What are external memory aids?
External memory aids include such strategies as:
- taking notes
- making shopping lists
- entering appointments in a diary or on a calendar
- writing a memo to yourself
- writing on the back of your hand
- taking photographs
- using clocks, oven timers, alarms on watches, etc
- putting objects in a conspicuous place
- putting a knot in your handkerchief
- asking someone to help you remember
Making lists or writing reminder notes to yourself, is one of the most widespread external memory aids. It seems that list-making is primarily helpful as a way of organizing (encoding) information, rather than its more obvious role in retrieving. More often than not, people do not actually use the list or note to ‘remember’. The act of making it is sufficient to aid later recall.
However, there are situations where list-making appears appropriate but is not in fact the best strategy. For example, one study found that waitresses who went from table to table to take drink orders were much better at remembering the orders if they visualized the drinks in particular locations rather than when they wrote the orders down1. It is perhaps the time pressure in that kind of situation that makes an internal strategy more effective than an external one.
- when you can’t rely on external prompts (e.g., acting in a play)
- when external prompts are difficult to prepare (e.g., because you lack writing materials) or hard to use (you have OOS in your writing hand)
- when you didn’t expect to need to recall something, and have nothing prepared
- when using external aids interferes with other behavior (understanding what’s going on; taking orders; etc)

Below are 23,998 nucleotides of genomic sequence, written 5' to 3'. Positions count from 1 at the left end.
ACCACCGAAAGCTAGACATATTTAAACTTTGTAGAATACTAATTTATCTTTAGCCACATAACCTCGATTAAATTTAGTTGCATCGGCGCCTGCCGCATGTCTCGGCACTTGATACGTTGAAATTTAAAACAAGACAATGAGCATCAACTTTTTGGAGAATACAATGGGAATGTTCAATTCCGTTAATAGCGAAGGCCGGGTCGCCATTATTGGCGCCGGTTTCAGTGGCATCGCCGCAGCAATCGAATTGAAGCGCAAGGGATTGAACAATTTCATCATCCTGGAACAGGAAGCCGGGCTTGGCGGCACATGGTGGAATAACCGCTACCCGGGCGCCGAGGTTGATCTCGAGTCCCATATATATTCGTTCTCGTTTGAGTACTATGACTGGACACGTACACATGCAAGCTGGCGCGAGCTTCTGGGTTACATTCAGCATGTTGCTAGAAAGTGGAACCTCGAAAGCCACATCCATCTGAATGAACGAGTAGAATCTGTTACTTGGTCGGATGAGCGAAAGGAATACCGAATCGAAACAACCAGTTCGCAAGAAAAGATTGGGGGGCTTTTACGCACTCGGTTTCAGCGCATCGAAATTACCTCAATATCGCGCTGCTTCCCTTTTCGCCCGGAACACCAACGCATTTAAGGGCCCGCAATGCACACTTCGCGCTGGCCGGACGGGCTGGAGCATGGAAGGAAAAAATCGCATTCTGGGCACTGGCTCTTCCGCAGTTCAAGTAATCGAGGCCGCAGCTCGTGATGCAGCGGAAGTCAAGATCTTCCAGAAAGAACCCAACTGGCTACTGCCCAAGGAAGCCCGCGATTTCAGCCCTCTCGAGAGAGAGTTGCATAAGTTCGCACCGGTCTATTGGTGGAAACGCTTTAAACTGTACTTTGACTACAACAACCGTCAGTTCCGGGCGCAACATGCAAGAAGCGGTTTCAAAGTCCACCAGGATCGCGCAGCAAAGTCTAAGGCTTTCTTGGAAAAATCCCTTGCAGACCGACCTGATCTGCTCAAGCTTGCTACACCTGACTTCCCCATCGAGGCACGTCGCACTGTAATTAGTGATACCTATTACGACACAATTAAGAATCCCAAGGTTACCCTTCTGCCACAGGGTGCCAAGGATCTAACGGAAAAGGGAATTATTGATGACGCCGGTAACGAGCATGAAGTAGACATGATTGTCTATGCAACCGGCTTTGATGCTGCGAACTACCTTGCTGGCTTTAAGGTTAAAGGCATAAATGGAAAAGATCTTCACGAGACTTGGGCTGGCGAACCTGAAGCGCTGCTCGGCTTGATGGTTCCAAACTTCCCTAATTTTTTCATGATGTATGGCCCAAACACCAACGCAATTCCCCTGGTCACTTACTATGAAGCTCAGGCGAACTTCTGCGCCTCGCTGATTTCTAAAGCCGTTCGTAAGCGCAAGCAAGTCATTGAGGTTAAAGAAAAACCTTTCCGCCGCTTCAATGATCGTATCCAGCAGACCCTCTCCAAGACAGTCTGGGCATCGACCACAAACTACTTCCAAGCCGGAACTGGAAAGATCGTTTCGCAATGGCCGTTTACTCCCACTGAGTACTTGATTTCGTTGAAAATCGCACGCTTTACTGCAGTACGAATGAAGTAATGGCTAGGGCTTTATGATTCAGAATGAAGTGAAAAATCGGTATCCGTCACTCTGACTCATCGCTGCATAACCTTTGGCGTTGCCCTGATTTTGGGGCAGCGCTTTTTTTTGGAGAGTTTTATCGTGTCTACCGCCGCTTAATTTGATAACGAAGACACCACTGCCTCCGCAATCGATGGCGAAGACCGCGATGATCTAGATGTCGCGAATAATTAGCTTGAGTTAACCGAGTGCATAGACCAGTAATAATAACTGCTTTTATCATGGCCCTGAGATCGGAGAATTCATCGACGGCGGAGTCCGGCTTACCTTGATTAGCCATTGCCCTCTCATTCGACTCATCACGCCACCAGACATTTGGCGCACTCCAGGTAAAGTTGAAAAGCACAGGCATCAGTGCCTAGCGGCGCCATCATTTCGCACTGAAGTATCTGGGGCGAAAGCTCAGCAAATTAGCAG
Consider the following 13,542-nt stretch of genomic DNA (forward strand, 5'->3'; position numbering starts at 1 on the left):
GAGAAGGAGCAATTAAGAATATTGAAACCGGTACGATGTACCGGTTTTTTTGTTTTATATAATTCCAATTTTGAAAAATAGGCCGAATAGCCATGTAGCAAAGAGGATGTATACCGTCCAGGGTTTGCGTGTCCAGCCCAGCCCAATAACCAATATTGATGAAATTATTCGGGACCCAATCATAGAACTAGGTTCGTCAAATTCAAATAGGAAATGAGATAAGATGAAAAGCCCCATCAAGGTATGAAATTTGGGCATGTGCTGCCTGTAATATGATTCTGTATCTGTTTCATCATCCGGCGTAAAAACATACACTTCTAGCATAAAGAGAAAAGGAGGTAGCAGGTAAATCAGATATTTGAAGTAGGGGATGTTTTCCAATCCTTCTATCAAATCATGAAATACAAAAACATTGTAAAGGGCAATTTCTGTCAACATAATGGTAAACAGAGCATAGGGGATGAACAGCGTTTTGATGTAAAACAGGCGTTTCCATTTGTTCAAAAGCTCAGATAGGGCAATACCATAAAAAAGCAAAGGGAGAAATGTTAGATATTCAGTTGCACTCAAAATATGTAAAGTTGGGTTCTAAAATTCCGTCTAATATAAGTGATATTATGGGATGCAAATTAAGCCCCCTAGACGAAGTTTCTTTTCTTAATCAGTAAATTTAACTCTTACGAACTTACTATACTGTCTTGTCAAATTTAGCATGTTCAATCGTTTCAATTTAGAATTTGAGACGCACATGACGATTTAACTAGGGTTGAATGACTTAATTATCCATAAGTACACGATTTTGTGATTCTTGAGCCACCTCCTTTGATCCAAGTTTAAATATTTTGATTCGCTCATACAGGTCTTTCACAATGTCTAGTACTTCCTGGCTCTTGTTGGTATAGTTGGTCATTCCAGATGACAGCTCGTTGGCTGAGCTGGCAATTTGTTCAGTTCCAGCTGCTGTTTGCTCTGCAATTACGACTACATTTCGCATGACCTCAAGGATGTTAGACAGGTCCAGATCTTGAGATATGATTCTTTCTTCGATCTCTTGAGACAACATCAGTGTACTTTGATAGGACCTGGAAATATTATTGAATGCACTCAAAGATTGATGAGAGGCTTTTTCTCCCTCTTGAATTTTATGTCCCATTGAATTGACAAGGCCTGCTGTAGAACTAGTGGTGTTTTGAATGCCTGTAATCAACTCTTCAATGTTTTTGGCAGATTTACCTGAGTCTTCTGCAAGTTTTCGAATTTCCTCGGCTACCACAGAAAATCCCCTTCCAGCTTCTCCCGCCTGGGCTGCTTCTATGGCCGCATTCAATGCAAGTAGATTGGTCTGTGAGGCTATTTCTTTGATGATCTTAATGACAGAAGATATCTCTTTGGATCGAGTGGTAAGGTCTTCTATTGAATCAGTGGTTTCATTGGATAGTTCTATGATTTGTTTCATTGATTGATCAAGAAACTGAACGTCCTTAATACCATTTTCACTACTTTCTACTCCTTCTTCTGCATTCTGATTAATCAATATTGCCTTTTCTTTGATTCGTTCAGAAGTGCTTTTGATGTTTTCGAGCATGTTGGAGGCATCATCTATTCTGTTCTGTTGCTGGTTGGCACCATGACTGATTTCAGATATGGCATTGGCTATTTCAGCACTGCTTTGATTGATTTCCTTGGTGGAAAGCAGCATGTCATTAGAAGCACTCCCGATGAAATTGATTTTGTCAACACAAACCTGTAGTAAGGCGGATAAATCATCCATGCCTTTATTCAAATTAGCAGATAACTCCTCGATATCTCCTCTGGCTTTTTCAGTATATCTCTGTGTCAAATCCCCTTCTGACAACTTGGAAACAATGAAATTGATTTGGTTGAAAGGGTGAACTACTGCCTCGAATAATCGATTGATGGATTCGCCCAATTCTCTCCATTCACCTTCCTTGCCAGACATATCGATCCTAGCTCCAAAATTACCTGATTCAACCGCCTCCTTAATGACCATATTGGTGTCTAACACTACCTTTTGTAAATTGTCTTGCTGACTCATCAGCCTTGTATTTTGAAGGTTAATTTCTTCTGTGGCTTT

- when carrying external aids would be undesirable or inconvenient (e.g., when driving)
- when the interval between learning and recall is very short (as when you need to remember a phone number only long enough to dial it)
- when a number of interfering activities occur between encoding and recall (e.g., having to remember to buy groceries after work)
- when there is a long time between encoding and recall (e.g., needing to make a doctor’s appointment two months in the future)
- when internal aids are not trusted to be sufficiently reliable (as when precise details need to be remembered; or strict timing — when to check a cake in the oven)
- when information is difficult, and doesn’t cohere easily (e.g., remembering lectures)
- when there is insufficient time to properly encode information
- when memory load is to be avoided (as when you are attending to more than one activity)
In general, external aids are regarded as easier to use, more accurate, and more dependable, than mental strategies. However, with the exception of note-taking, there has been little research into the effectiveness of external memory aids. The most that can be said is that, by and large, people believe they can be effective (with the emphasis, perhaps, on ‘can’).
One problem with external aids is that most of them are highly specific in their use. Their effective use also requires good habits. It’s no good remembering to make a note in your diary if you don’t remember to look in it.
- Intons-Peterson, M.J. & Fourrier, J. 1986. External and internal memory aids: when and how often do we use them? Journal of Experimental Psychology: General, 115, 267-280.
- Intons-Peterson, M.J. & Newsome, G.L. III. 1992. External memory aids: effects and effectiveness. In D. Herrmann, H. Weingartner, A. Searleman & C. McEvoy (eds.) Memory Improvement: Implications for Memory Theory. New York: Springer-Verlag.
- Bennett, H.L. 1983. Remembering drinks orders: The memory skills of cocktail waitresses. Human Learning, 2, 157-169.